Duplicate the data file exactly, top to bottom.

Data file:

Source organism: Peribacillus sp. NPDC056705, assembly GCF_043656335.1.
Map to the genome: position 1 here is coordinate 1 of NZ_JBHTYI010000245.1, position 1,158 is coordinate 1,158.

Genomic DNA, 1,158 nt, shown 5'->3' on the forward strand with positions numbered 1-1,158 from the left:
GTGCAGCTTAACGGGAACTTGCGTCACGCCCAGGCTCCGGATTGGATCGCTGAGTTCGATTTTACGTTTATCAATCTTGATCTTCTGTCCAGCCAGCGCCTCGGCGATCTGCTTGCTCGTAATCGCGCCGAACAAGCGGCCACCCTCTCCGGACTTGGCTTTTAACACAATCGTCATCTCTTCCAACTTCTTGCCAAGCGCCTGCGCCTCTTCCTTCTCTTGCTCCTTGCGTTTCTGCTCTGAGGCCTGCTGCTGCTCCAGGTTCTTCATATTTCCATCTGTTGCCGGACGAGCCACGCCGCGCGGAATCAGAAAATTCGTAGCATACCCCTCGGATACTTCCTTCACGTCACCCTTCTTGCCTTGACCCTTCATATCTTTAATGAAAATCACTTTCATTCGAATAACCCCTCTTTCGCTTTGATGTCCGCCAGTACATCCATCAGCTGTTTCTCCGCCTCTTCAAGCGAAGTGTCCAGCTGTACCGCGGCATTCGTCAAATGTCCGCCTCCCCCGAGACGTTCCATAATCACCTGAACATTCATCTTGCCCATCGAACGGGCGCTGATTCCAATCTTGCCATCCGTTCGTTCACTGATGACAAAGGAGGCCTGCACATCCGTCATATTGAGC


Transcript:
Source organism: Peribacillus sp. NPDC056705, assembly GCF_043656335.1.
Map to the genome: position 1 here is coordinate 1 of NZ_JBHTYI010000245.1, position 1,158 is coordinate 1,158.

Genomic DNA, 1,158 nt, shown 5'->3' on the forward strand with positions numbered 1-1,158 from the left:
GTGCAGCTTAACGGGAACTTGCGTCACGCCCAGGCTCCGGATTGGATCGCTGAGTTCGATTTTACGTTTATCAATCTTGATCTTCTGTCCAGCCAGCGCCTCGGCGATCTGCTTGCTCGTAATCGCGCCGAACAAGCGGCCACCCTCTCCGGACTTGGCTTTTAACACAATCGTCATCTCTTCCAACTTCTTGCCAAGCGCCTGCGCCTCTTCCTTCTCTTGCTCCTTGCGTTTCTGCTCTGAGGCCTGCTGCTGCTCCAGGTTCTTCATATTTCCATCTGTTGCCGGACGAGCCACGCCGCGCGGAATCAGAAAATTCGTAGCATACCCCTCGGATACTTCCTTCACGTCACCCTTCTTGCCTTGACCCTTCATATCTTTAATGAAAATCACTTTCATTCGAATAACCCCTCTTTCGCTTTGATGTCCGCCAGTACATCCATCAGCTGTTTCTCCGCCTCTTCAAGCGAAGTGTCCAGCTGTACCGCGGCATTCGTCAAATGTCCGCCTCCCCCGAGACGTTCCATAATCACCTGAACATTCATCTTGCCCATCGAACGGGCGCTGATTCCAATCTTGCCATCCGTTCGTTCACTGATGACAAAGGAGGCCTGCACATCCGTCATATTGAGC